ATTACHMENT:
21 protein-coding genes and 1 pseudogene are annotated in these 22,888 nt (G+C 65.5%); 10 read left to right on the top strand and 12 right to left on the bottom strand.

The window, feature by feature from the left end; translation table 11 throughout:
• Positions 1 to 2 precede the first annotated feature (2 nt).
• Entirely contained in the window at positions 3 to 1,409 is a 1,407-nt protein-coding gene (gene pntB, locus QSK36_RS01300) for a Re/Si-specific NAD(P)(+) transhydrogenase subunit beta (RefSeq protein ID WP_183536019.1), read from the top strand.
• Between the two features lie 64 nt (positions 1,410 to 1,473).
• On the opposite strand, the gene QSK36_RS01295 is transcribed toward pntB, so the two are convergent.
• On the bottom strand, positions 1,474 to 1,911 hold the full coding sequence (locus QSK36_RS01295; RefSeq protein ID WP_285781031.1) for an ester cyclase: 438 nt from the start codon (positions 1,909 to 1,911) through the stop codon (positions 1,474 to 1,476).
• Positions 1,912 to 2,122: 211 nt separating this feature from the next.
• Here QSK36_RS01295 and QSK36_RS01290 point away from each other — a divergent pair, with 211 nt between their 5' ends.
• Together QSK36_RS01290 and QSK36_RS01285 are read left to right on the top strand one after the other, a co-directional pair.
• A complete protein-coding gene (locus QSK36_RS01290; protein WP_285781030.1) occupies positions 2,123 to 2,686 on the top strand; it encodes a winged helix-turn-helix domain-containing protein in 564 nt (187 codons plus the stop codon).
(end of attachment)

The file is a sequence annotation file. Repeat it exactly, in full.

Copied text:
21 protein-coding genes and 1 pseudogene are annotated in these 22,888 nt (G+C 65.5%); 10 read left to right on the top strand and 12 right to left on the bottom strand.

The window, feature by feature from the left end; translation table 11 throughout:
• Positions 1 to 2 precede the first annotated feature (2 nt).
• Entirely contained in the window at positions 3 to 1,409 is a 1,407-nt protein-coding gene (gene pntB, locus QSK36_RS01300) for a Re/Si-specific NAD(P)(+) transhydrogenase subunit beta (RefSeq protein ID WP_183536019.1), read from the top strand.
• Between the two features lie 64 nt (positions 1,410 to 1,473).
• On the opposite strand, the gene QSK36_RS01295 is transcribed toward pntB, so the two are convergent.
• On the bottom strand, positions 1,474 to 1,911 hold the full coding sequence (locus QSK36_RS01295; RefSeq protein ID WP_285781031.1) for an ester cyclase: 438 nt from the start codon (positions 1,909 to 1,911) through the stop codon (positions 1,474 to 1,476).
• Positions 1,912 to 2,122: 211 nt separating this feature from the next.
• Here QSK36_RS01295 and QSK36_RS01290 point away from each other — a divergent pair, with 211 nt between their 5' ends.
• Together QSK36_RS01290 and QSK36_RS01285 are read left to right on the top strand one after the other, a co-directional pair.
• A complete protein-coding gene (locus QSK36_RS01290; protein WP_285781030.1) occupies positions 2,123 to 2,686 on the top strand; it encodes a winged helix-turn-helix domain-containing protein in 564 nt (187 codons plus the stop codon).